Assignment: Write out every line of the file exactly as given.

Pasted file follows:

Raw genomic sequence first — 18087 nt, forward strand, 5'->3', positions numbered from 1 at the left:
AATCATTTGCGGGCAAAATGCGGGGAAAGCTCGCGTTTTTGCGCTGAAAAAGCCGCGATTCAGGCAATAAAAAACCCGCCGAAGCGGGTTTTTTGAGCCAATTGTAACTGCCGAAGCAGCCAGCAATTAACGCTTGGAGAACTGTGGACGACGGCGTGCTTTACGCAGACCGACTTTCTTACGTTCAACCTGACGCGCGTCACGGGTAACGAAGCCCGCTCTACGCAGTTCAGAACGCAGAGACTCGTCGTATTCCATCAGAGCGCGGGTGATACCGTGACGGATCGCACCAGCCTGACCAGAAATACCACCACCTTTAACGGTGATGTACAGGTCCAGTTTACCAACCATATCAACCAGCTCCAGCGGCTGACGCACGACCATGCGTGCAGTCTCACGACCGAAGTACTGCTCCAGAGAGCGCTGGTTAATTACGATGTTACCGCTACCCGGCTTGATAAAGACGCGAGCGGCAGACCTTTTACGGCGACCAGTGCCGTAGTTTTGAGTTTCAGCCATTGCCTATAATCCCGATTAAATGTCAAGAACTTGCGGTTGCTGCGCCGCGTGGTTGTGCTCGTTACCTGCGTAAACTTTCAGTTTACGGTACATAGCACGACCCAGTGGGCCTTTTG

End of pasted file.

Raw genomic sequence first — 18087 nt, forward strand, 5'->3', positions numbered from 1 at the left:
AATCATTTGCGGGCAAAATGCGGGGAAAGCTCGCGTTTTTGCGCTGAAAAAGCCGCGATTCAGGCAATAAAAAACCCGCCGAAGCGGGTTTTTTGAGCCAATTGTAACTGCCGAAGCAGCCAGCAATTAACGCTTGGAGAACTGTGGACGACGGCGTGCTTTACGCAGACCGACTTTCTTACGTTCAACCTGACGCGCGTCACGGGTAACGAAGCCCGCTCTACGCAGTTCAGAACGCAGAGACTCGTCGTATTCCATCAGAGCGCGGGTGATACCGTGACGGATCGCACCAGCCTGACCAGAAATACCACCACCTTTAACGGTGATGTACAGGTCCAGTTTACCAACCATATCAACCAGCTCCAGCGGCTGACGCACGACCATGCGTGCAGTCTCACGACCGAAGTACTGCTCCAGAGAGCGCTGGTTAATTACGATGTTACCGCTACCCGGCTTGATAAAGACGCGAGCGGCAGACCTTTTACGGCGACCAGTGCCGTAGTTTTGAGTTTCAGCCATTGCCTATAATCCCGATTAAATGTCAAGAACTTGCGGTTGCTGCGCCGCGTGGTTGTGCTCGTTACCTGCGTAAACTTTCAGTTTACGGTACATAGCACGACCCAGTGGGCCTTTTG